As you know, I’m working on a new musical adaptation of The Scarlet Letter. I thought I’d have hours to write lyrics and make up tunes, alone at the house all day while C and my in-laws fry like hushpuppies in the mid-day sun at the beach, but I’ve mostly been reading, and thinking, and gazing. Lots of gazing. And snoozing. What could be sweeter than dozing off in the middle of a paragraph, sitting on a plastic Adirondack chair on the roof of a rented house at the top of a hill with a view of the blue, blue ocean?
The book I’m reading is Sarah Vowell’s The Wordy Shipmates, which, if I’d come across it a few months ago, might have derailed (which is not to say that I wouldn’t have loved it, because it’s a book made for me to love) might have derailed my own sort of fast and loose line (but less like a line and more like a quilt or a pair of darned socks) of thought connecting the Puritans to the mid-19th century and to Reagan and then on to America’s various current wars in the Middle East along with the latest peck-peck-pecking of assorted so-called Christians against women and anyone else they think is being treated too kindly.
It’s a beautiful book, funny and at times very moving (in that American Studies way) and almost too eerily on the nose, as I said. (There’s a photo of Ms. Vowell on the dust jacket, and I kept looking at it trying to remember where I’d seen it and why I felt strangely irritated by it when suddenly yesterday afternoon I remembered that the same photo had accompanied a New York Times op-ed piece I had kind of hated a couple months ago. I had liked the writing but hated the conclusion, which at the time I felt was a bit cowardly. So, remembering my first impression of her writing made me feel even more fond of the book. I’m glad I didn’t realize it was her book before I was way into it and loving it, or I may have either had a chip on my shoulder and been unmoved or possibly not read the book at all.
Anyway, great book. I recommend it, even to those who aren’t already lovers of Puritan trivia and America’s founding ideas.
So, Puerto Rico. One big point on which I diverge with Vowell is that she, despite the harsh criticism she levels, retains a love and faith and optimism regarding America’s uniqueness and promise. I’m struggling. This year I’m really struggling. I’ve always till now felt like the ideal of American democracy could be set apart from all the monstrous things, like slavery, like the slaughter of the indigenous people, like the horrific way we treat our poor and sick, that even though we are flawed and stunted we aspire to justice and equality. Even through the Ferguson and Staten Island grand jury decisions I kept hope. Since I discovered Thoreau in 8th grade I’ve thought of my impulse to dissent as the most “American” thing about me. Americans are people who become aware of injustice and they protest. That’s what I thought, and that’s how, even in the face of Vietnam, Reagan, Nicaragua, the government’s response to AIDS, NAFTA, Don’t Ask Don’t Tell, I never lost faith.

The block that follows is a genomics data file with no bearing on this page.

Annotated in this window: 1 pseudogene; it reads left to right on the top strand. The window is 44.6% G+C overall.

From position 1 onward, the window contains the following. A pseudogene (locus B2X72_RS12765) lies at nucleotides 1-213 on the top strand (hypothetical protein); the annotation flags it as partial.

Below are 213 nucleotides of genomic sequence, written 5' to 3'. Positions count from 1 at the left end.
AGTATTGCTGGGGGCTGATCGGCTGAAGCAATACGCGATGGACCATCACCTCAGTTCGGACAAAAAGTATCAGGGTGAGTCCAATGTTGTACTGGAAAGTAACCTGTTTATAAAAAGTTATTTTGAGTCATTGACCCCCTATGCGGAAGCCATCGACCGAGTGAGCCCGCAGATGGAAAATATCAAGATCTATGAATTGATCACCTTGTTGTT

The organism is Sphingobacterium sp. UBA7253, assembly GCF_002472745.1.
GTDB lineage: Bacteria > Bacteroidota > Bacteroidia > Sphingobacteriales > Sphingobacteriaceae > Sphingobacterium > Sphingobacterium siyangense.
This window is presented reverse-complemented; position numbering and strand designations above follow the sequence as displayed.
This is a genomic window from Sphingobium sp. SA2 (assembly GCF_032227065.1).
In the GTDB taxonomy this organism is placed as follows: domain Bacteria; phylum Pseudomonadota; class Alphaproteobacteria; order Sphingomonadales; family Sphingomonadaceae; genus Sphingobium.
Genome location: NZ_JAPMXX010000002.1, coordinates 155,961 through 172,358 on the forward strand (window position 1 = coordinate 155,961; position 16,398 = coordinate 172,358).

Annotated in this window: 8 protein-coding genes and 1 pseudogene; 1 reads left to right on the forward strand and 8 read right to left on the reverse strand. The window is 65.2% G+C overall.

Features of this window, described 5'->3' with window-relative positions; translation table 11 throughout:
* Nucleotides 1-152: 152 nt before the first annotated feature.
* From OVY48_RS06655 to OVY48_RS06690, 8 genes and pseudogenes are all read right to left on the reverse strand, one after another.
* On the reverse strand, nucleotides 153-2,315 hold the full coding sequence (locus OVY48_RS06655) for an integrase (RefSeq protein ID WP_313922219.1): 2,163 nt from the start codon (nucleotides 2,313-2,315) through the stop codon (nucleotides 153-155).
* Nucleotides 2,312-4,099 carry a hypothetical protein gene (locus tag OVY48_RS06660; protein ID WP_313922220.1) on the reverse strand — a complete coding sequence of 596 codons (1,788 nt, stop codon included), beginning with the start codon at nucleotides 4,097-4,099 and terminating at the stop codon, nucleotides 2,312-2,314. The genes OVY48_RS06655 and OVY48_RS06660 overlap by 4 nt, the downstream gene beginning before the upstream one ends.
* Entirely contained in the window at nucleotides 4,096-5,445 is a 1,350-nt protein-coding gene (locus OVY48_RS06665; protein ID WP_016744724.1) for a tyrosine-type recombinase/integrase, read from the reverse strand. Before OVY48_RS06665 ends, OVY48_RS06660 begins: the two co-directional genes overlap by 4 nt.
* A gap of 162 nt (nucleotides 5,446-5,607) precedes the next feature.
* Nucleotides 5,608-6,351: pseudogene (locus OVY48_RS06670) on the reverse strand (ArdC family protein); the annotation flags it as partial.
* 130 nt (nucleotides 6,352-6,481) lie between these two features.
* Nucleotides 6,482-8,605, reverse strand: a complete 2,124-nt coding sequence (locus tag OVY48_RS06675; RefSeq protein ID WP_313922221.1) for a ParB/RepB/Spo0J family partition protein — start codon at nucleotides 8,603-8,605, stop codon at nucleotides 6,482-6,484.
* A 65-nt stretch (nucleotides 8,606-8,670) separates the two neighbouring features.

What’s caused me to lose my grip is the Senate’s torture report – and not the report but the response to it, the bleak news that most Americans are really kind of okay with torturing people. It’s hard to ignore what seems so incredibly clear: that this is who we are, a people who want people whom we feel threatened by to suffer the most intense pain we can imagine and implement.
My life is pretty near perfect, so should I be complaining? I’ve quit my day job. I’m a full-time, independent artist now. I’m only 53, so I hope I have at least a couple decades left to get some work done faster than ever before now that I have suddenly so many more hours in a day. My mother’s health is worlds better this holiday season than last. C’s parents, in lieu of presents and decorating and baking treated us all to a week here in this transportingly and unexpectedly gorgeous place. Until yesterday I would have said I didn’t much care for the ocean, but it turns out it was only the Atlantic (which is trying only to do one thing and that is to kill you) that was my enemy. Here the water beckons, warm and cerulean and softly rolling onto the shore. It wants to lick your face, not bite it off.
The whole family has been piling into the rented SUV with piles of beach chairs and sandwiches, leaving me here to my own devices until 3, when C comes back to fetch me and ice and happy hour bourbon and cokes, so I can enjoy paradise on my own terms -- which means avoiding the blazing mid-day sun and the unpleasantness of my head swelling up like the Goodyear Blimp and then slowly over the course of a week draining out through my sinuses.
Maybe it doesn’t help that I’m doing this year-end reckoning in a place not only beautiful but also so directly connected to 1) Spain’s first voyages to this part of the world and their prompt slaughter and enslavement of the native people they encountered and looting of the land’s resources, and 2) the United States’s first all-out imperial war at the turn of the 20th century. The landscape is prettier than the history.
But maybe I should take heart. The island of Vieques, where I am spending a week with my in-laws in a rented house at the top of a hill with a view of the blue, blue ocean is also the site of one of the most inspiring protests in the history of civil disobedience, where the United States Navy, who had seized most of the island, wrecked the local economy, and left the already poor farmers homeless and even poorer, was after decades of protest forced to leave. Now the land they had used for test bombing and war training is a protected wilderness.